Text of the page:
Proteomics has the potential to deliver disease-associated biomarkers that could provide diagnostic, prognostic and predictive information to enable precision medicine. Affinity proteomics, most commonly based on antibodies and their ability to specifically capture target proteins, has emerged has a valuable tool in biomarker discovery. Our group has developed a recombinant antibody microarray platform that can be used for protein expression profiling of serum samples to define multiplex biomarker signatures. This thesis is focused on antibody engineering and assay development to further improve the current microarray platform and also present proof-of-concept for a novel solution-based platform.
In Paper I we evaluated the novel detection reagent PID in search for increased signal-to-noise ratio and improved sensitivity of the microarray assay. PID is a fluorophore-packed nanoparticle and was here used to replace the currently employed single fluorophore molecule. The result showed that it was possible to use PID as a detection reagent in our assay and even higher signals were achieved, although accompanied by a heterogeneous background that will require further optimization.
In Paper II and III we explored the Dock’n’Flash method for site-specific conjugation to enable oriented immobilization or functionalization of scFvs. Immobilizing the scFvs in an oriented configuration on the slide could lead to increased sensitivity and performance of the microarray assay. Functionalization could enable novel scFv applications. The scFvs were equipped with the unnatural amino acid pBpa and photocrosslinked to beta-cyclodextrin on a coated slide or in solution. Proof-of-concept was demonstrated for one scFv in Paper II and the study was expanded and the pBpa position optimized in Paper III.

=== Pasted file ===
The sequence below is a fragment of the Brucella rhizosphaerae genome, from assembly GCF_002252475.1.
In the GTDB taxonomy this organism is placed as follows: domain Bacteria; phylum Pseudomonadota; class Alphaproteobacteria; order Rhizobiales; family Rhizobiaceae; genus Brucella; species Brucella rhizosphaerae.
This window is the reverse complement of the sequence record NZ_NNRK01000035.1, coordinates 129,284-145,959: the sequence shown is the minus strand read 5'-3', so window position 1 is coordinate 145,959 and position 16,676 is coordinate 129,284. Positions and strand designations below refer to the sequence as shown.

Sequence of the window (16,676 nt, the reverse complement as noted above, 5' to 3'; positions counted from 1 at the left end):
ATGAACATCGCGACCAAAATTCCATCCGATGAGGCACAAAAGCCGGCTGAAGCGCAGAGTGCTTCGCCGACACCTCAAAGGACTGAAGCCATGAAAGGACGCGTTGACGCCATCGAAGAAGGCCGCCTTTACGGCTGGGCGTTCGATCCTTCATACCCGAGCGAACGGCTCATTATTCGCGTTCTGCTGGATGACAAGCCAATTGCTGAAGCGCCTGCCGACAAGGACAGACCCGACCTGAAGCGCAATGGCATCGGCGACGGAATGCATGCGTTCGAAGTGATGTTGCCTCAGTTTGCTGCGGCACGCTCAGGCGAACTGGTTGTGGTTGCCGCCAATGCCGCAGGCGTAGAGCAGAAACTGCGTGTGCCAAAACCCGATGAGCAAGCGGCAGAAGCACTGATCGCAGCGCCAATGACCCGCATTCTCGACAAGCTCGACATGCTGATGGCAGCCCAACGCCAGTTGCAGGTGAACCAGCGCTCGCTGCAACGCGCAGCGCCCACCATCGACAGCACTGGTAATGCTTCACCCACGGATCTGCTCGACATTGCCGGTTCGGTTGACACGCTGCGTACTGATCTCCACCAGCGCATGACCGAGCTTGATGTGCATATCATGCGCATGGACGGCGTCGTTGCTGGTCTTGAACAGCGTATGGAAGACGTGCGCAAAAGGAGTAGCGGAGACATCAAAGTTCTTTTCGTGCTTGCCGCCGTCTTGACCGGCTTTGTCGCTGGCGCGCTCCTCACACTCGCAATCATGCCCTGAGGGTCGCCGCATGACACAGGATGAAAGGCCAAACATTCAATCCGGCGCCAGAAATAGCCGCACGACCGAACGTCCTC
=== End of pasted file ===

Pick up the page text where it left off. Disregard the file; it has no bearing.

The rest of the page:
In Paper IV we sought to overcome some inherent limitations associated with planar microarrays for global serum profiling by developing the solution-based MIAS platform. In MIAS, proteins were displayed on beads and quantified via DNA-barcoded scFvs using next generation sequencing (NGS). Sortase A was used to site-specifically conjugate the oligonucleotide barcode to scFvs. Proof-of-concept for the assay steps was demonstrated using barcoded scFvs targeting three different serum proteins.
In summary, the work presented in this thesis can be used to improve the performance of our current antibody microarray platform and also provides the first steps towards a novel solution-based platform. This could in turn enable improved development of disease-associated protein biomarkers.
- Department of Immunotechnology
- Wingren, Christer, Supervisor
- Isinger Ekstrand, Anna, Supervisor
- Borrebaeck, Carl, Supervisor
|Award date||2018 Feb 23|
|Place of Publication||Lund|
|Electronic ISBNs||978-91-7753-564-5 |
|Publication status||Published - 2018 Jan 30|
Place: lecture hall Hörsalen, Medicon Village, Scheelevägen 2, Lund University, Faculty of Engineering LTH, Lund
Name: Eriksson Karlström, Amelie
Affiliation: KTH Royal Institute of Technology, Stockholm
- Biochemistry and Molecular Biology
- Affinity proteomics
- Antibody microarrays